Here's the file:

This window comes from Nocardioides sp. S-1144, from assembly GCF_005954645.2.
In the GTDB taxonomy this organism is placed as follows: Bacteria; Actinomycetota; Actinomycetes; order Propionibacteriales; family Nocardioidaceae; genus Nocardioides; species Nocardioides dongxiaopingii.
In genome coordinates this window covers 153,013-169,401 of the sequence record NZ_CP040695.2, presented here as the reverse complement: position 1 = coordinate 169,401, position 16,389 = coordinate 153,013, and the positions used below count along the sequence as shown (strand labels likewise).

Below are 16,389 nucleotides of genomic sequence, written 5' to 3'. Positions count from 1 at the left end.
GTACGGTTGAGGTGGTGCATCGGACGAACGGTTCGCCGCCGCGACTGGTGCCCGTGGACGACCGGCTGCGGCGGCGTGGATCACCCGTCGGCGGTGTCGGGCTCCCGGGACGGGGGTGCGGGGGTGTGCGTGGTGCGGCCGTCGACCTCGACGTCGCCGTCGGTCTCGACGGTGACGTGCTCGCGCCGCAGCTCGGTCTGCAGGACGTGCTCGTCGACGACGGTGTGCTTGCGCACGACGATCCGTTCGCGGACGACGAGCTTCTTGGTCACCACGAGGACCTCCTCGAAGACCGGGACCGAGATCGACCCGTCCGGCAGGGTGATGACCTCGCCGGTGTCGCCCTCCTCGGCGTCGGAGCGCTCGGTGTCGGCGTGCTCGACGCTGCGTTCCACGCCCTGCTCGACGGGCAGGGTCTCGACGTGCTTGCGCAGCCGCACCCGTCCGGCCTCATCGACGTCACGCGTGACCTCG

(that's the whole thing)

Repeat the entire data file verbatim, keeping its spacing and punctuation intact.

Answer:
This window comes from Nocardioides sp. S-1144, from assembly GCF_005954645.2.
In the GTDB taxonomy this organism is placed as follows: Bacteria; Actinomycetota; Actinomycetes; order Propionibacteriales; family Nocardioidaceae; genus Nocardioides; species Nocardioides dongxiaopingii.
In genome coordinates this window covers 153,013-169,401 of the sequence record NZ_CP040695.2, presented here as the reverse complement: position 1 = coordinate 169,401, position 16,389 = coordinate 153,013, and the positions used below count along the sequence as shown (strand labels likewise).

Below are 16,389 nucleotides of genomic sequence, written 5' to 3'. Positions count from 1 at the left end.
GTACGGTTGAGGTGGTGCATCGGACGAACGGTTCGCCGCCGCGACTGGTGCCCGTGGACGACCGGCTGCGGCGGCGTGGATCACCCGTCGGCGGTGTCGGGCTCCCGGGACGGGGGTGCGGGGGTGTGCGTGGTGCGGCCGTCGACCTCGACGTCGCCGTCGGTCTCGACGGTGACGTGCTCGCGCCGCAGCTCGGTCTGCAGGACGTGCTCGTCGACGACGGTGTGCTTGCGCACGACGATCCGTTCGCGGACGACGAGCTTCTTGGTCACCACGAGGACCTCCTCGAAGACCGGGACCGAGATCGACCCGTCCGGCAGGGTGATGACCTCGCCGGTGTCGCCCTCCTCGGCGTCGGAGCGCTCGGTGTCGGCGTGCTCGACGCTGCGTTCCACGCCCTGCTCGACGGGCAGGGTCTCGACGTGCTTGCGCAGCCGCACCCGTCCGGCCTCATCGACGTCACGCGTGACCTCG